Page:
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Conference committee agreement meets target — but millions short of original House bill

With a General Fund target of $37 million compared to an ask of $460 million, there’s no doubt funding for workforce, economic development and energy would fall short of many House member’s hopes.  

But conferees for those three areas met their target and more or less its deadline, approving a conference committee report 9-1 Saturday night.

Sponsored by Rep. Mohamud Noor (DFL-Mpls) and Sen. Eric Pratt (R-Prior Lake), the report on HF4355/SF4091* now awaits action by the House and Senate, where there is a deadline of 11:59 p.m. Sunday for business to be completed.

The final agreement appropriates $36.75 million from the General Fund and uses a similar amount from special funds such as Workforce Development Fund for a variety of programs, including some to help new immigrants participate more fully in the economy. 

[MORE: View the spreadsheet]

Conferees had agreed to many policy provisions in the final report earlier in the week, including provisions that would prioritize high-wage, high-demand jobs in grants, modify pay for performance in jobs programs and put requirements on homeowners associations to communicate fines and remedies. 

The agreement does not include provisions from the House bill that would establish paid family leave, require earned sick and safe time, allow some hourly school workers to receive unemployment insurance benefits or regulate social media algorithms targeted at children.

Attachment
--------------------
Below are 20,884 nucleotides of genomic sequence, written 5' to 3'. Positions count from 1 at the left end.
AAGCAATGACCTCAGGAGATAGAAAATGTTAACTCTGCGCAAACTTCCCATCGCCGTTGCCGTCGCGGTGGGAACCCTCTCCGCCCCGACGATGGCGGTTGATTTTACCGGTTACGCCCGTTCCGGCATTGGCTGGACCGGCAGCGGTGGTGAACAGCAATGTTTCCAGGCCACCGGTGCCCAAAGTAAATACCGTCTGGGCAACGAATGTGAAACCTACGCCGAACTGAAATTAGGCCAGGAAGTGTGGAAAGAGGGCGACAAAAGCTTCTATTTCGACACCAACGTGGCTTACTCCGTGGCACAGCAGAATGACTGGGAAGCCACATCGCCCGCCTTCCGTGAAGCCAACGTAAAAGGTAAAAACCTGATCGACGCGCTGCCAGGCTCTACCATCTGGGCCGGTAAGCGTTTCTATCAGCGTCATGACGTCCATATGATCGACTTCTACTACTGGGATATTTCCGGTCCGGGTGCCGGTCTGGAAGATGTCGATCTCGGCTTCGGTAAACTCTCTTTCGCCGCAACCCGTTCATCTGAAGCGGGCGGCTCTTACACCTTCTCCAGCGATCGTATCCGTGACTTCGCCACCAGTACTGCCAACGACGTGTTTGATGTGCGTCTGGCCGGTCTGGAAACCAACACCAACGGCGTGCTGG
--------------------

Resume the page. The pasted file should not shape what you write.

Nor does it include a change to wage theft laws as was in the Senate bill.

Climate and energy

The bill also includes $40.8 million in appropriations related to energy and utilities for fiscal year 2023. Of that amount, $22.8 million would come from the General Fund and $18 million from the Renewable Development Account, a state-administered fund designed expressly for the purpose of developing renewable energy sources in Minnesota. Xcel Energy pays into it with annual fees of between $350,000 and $500,000 for each cask of nuclear waste it stores at its Prairie Island and Monticello facilities.

The largest climate and energy appropriation would be $22 million for a competitiveness fund designed to unlock federal monies available via the Infrastructure Investment and Jobs Act. Also among the bill’s outlays for fiscal year 2023 would be:

  • $4.1 million for the Solar for Schools program outside the Xcel service area;
  • $3.5 million for community energy transition grants;
  • $3.5 million for a solar array at the National Sports Center in Blaine;
  • $3 million for a solar contingency fund at the former Ford site in St. Paul;
  • $2.3 million for the state’s weatherization assistance program; and
  • $2.3 million for a Granite Falls hydropower project.

It would also allow Xcel Energy to withhold from the Renewable Development Account $5 million per year in fiscal years 2024 and 2025 and another $10 million in fiscal year 2026 for its Solar Rewards incentive program, and $8 million for its Solar for Schools program within its service area in fiscal year 2025.

The bill also contains policy language on a decommissioning and demolition plan for a coal-fired plant in Oak Park Heights, and establishes a tribal energy council on energy.

Session Daily writer Rob Hubbard contributed to this story


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